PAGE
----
Something I wrote back in 2009 right after doing sound for the presidential inauguration. No, it’s not a political piece, just a comment on history.
The HOW-TO Sound Workshops were recently honored by having our chief instructor Mike Sokol chosen to handle significant audio responsibilities for the presidential inauguration. Inauguration attendees were moved by the sheer magnitude of the festivities, but Mr. Sokol found himself captivated by a simple city bus… Mike felt both elated and humbled to play a part in the historic occasion.
Following is Mike’s first-hand report on his time at the inaugural ceremony … and more. We thank the sound company Maryland Sound for asking him to participate in the historic event.
I recently came out of live-sound retirement to work on the sound install for the Obama inauguration. There’s not a lot of time for me to do live gigs anymore since I travel so much as a seminar instructor. Still, it was nearly impossible to resist working on an event so historical and challenging. So I signed up to work on one of the largest sound system events in history. My job would be to help install the speakers for the 2½-mile long parade route as well as plan and wire the sound system for the Presidential review stand and press feeds. Lots to do….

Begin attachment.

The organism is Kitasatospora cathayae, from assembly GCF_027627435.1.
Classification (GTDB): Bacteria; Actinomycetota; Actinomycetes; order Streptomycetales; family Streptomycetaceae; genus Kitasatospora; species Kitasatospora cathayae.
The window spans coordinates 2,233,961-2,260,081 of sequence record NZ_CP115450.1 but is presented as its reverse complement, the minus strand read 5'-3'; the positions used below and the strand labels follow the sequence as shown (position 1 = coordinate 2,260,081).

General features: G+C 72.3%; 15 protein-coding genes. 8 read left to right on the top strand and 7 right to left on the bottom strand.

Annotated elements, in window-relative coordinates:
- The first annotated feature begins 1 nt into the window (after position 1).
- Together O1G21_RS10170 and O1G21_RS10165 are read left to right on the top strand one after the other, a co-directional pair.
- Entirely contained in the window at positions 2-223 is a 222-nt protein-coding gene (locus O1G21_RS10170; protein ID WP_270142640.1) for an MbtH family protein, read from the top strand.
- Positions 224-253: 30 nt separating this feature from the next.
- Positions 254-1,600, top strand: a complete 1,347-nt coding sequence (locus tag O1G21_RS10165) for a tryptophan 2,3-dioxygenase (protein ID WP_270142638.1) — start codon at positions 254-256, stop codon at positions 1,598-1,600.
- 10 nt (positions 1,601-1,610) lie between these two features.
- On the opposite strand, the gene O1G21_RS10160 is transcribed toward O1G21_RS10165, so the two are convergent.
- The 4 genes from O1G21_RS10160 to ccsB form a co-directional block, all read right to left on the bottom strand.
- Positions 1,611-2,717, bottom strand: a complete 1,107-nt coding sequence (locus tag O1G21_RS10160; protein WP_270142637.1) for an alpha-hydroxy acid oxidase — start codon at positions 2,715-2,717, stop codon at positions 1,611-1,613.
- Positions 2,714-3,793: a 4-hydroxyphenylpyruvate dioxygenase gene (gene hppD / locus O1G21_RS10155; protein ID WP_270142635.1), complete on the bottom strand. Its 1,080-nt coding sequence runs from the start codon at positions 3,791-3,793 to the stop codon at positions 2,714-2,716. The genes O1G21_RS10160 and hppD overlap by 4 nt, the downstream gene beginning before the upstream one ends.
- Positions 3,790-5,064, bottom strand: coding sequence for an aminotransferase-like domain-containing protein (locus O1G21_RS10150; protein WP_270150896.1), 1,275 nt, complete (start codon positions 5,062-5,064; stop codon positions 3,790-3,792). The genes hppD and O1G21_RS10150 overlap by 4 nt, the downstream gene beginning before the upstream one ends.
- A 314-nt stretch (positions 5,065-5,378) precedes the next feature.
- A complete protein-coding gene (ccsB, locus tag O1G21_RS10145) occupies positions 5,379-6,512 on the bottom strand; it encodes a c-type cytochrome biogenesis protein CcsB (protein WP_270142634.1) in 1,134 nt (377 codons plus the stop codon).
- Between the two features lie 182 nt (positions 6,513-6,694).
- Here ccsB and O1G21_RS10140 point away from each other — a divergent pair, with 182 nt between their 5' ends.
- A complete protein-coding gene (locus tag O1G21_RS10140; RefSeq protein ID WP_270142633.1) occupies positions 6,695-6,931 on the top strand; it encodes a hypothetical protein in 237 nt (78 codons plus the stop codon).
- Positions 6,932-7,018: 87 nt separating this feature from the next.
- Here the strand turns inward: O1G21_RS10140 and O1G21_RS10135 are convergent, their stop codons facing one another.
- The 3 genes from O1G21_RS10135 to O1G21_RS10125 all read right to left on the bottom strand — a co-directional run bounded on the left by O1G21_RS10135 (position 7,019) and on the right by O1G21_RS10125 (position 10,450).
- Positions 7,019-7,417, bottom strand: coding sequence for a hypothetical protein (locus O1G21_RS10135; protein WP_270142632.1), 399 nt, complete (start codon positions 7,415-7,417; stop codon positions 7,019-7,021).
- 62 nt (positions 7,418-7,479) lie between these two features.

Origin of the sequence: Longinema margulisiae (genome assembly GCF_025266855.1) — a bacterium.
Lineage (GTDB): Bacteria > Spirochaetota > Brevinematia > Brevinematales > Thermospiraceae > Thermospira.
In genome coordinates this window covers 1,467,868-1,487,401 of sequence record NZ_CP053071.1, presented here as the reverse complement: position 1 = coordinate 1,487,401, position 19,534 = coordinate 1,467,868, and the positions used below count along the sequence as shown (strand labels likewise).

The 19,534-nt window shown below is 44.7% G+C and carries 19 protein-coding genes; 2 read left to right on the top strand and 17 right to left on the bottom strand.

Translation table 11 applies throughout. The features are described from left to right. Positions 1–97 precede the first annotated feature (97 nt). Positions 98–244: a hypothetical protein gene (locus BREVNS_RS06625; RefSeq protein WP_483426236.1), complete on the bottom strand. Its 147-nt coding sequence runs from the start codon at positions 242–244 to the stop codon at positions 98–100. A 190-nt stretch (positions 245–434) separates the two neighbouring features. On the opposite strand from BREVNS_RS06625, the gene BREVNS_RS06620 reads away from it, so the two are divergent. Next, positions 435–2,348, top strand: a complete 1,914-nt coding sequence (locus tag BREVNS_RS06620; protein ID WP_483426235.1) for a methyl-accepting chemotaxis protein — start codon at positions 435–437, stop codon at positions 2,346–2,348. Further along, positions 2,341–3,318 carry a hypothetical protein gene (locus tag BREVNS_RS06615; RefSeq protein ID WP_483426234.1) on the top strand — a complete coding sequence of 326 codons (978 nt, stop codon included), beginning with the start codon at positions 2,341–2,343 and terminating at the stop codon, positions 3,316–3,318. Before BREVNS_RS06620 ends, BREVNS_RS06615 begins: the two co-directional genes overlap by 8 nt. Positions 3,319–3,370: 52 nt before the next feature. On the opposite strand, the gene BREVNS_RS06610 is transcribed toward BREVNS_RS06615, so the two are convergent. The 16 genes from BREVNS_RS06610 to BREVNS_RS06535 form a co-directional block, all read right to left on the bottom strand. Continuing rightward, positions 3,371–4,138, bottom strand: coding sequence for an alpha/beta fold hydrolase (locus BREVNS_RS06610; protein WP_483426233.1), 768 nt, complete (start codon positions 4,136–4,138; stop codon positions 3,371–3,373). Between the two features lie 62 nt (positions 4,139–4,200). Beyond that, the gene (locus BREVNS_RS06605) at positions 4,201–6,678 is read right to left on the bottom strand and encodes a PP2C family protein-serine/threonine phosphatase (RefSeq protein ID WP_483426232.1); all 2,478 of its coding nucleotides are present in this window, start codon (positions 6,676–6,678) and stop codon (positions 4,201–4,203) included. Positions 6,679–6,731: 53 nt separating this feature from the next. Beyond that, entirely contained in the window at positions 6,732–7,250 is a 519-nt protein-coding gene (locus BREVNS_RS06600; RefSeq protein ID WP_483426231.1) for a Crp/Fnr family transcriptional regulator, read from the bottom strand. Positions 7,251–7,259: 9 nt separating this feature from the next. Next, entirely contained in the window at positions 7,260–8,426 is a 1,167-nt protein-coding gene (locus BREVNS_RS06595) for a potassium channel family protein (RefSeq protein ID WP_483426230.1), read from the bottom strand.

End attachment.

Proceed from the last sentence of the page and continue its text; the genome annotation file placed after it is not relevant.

I pretty much knew what I was getting into since I’ve worked past Presidential Inaugurations and major events. There would be security issues — though I wasn’t prepared for the level of scrutiny due to the magnitude of this event. Let’s just say that I was constantly sniffed by bomb-detecting dogs, and every road case opened and inspected. I was scanned with security wands and patted down, and my backpack was run through an x-ray machine. I felt very safe once inside the security perimeter except perhaps for those pesky government snipers watching my every move! The picture above is me standing in the rear of the review stand with my back to the White House. One step back and I would be over the “border” and possibly Tasered by some very serious Secret Service personnel. Yes, I was getting more than a little concerned.